Research Initiation Awards provide support for faculty at Historically Black Colleges and Universities who are building a research program. It is expected that the award helps to further the faculty member's research capability and effectiveness, improves research and teaching at his home institution, and involves undergraduate students in research experiences. The award to Morgan State University has potential broader and societal impact in a number of areas. The project focuses on the development of numerical methods arising from many important applications. The research crosses the fields of mathematics, computational physics and material sciences. Undergraduate and graduate students will gain research experiences.

This project focuses on the development of numerical methods for variable-coefficient poroelastic models. The research will propose, analyze and implement several fast, optimal and scalable numerical algorithms for poroelastic models under the spatial discretizations including the finite element method, finite volume method and immersed interface method. Specifically, novel numerical approaches, such as preconditioning methods, Multigrid methods, domain decomposition methods, and the acceleration techniques for the conventional iterative methods, will be developed and investigated. The numerical algorithms will greatly improve the efficiency of poroelastic solvers. The research has the potential of improving the linear and nonlinear solvers for the conventional Finite Difference and Finite Element methods for poroelastic models in various applications. As an example, the developed numerical algorithms can be used in simulating energy storage in subsurface, which requires large-scale numerical computations; furthermore, the developed numerical methods can be applied to simulate a brain swelling model and therefore quantify brain edema assessment. Combined with image data and patient-specific data such as cerebral blood flow conditions, the numerical methods can be used for simulating brain swelling under ischemic conditions or after traumatic brain injury. The algorithms will be implemented as open source software packages.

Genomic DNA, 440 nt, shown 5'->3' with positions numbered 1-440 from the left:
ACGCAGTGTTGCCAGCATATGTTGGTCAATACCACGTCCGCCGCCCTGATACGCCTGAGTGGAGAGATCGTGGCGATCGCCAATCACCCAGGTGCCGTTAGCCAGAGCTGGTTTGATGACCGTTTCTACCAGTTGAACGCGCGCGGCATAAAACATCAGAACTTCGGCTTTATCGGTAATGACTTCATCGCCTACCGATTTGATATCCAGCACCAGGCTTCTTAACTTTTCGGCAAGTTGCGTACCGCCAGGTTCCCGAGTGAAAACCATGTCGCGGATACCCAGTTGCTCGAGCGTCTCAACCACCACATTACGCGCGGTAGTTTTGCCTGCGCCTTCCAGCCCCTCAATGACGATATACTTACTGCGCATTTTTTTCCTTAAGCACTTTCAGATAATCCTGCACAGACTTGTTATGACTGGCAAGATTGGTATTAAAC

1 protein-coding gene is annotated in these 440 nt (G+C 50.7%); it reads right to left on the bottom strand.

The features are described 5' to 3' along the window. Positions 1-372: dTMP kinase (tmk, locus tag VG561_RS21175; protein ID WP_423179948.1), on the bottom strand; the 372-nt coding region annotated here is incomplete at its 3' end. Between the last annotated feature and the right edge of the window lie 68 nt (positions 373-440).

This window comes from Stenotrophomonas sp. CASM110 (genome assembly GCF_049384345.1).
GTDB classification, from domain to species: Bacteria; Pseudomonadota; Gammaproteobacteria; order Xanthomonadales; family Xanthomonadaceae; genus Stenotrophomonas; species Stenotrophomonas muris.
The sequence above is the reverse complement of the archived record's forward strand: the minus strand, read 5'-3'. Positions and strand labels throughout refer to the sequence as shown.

National Science Foundation (NSF)
Division of Human Resource Development (HRD)
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Emanuel WAddell
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Morgan State University
United States
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